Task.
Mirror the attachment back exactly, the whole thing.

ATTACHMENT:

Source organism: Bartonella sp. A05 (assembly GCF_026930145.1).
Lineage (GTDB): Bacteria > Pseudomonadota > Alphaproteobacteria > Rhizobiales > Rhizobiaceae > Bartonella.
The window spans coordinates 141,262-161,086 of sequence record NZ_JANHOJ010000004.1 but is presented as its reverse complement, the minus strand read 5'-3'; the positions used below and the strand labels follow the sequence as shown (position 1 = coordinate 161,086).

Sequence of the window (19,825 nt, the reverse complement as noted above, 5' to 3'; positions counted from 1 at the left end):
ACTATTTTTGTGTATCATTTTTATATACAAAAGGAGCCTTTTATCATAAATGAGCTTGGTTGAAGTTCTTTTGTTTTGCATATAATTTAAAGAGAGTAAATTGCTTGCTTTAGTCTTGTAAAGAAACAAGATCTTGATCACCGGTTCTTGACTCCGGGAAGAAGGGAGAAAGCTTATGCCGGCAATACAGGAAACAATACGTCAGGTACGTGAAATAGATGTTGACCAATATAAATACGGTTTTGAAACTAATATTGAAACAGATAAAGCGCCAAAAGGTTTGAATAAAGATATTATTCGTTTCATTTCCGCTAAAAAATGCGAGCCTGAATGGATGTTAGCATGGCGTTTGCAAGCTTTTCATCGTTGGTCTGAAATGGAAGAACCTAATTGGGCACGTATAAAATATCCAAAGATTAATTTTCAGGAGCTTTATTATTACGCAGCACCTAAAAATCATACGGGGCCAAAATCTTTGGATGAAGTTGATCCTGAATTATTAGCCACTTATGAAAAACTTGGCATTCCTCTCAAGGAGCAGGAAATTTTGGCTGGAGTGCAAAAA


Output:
Source organism: Bartonella sp. A05 (assembly GCF_026930145.1).
Lineage (GTDB): Bacteria > Pseudomonadota > Alphaproteobacteria > Rhizobiales > Rhizobiaceae > Bartonella.
The window spans coordinates 141,262-161,086 of sequence record NZ_JANHOJ010000004.1 but is presented as its reverse complement, the minus strand read 5'-3'; the positions used below and the strand labels follow the sequence as shown (position 1 = coordinate 161,086).

Sequence of the window (19,825 nt, the reverse complement as noted above, 5' to 3'; positions counted from 1 at the left end):
ACTATTTTTGTGTATCATTTTTATATACAAAAGGAGCCTTTTATCATAAATGAGCTTGGTTGAAGTTCTTTTGTTTTGCATATAATTTAAAGAGAGTAAATTGCTTGCTTTAGTCTTGTAAAGAAACAAGATCTTGATCACCGGTTCTTGACTCCGGGAAGAAGGGAGAAAGCTTATGCCGGCAATACAGGAAACAATACGTCAGGTACGTGAAATAGATGTTGACCAATATAAATACGGTTTTGAAACTAATATTGAAACAGATAAAGCGCCAAAAGGTTTGAATAAAGATATTATTCGTTTCATTTCCGCTAAAAAATGCGAGCCTGAATGGATGTTAGCATGGCGTTTGCAAGCTTTTCATCGTTGGTCTGAAATGGAAGAACCTAATTGGGCACGTATAAAATATCCAAAGATTAATTTTCAGGAGCTTTATTATTACGCAGCACCTAAAAATCATACGGGGCCAAAATCTTTGGATGAAGTTGATCCTGAATTATTAGCCACTTATGAAAAACTTGGCATTCCTCTCAAGGAGCAGGAAATTTTGGCTGGAGTGCAAAAA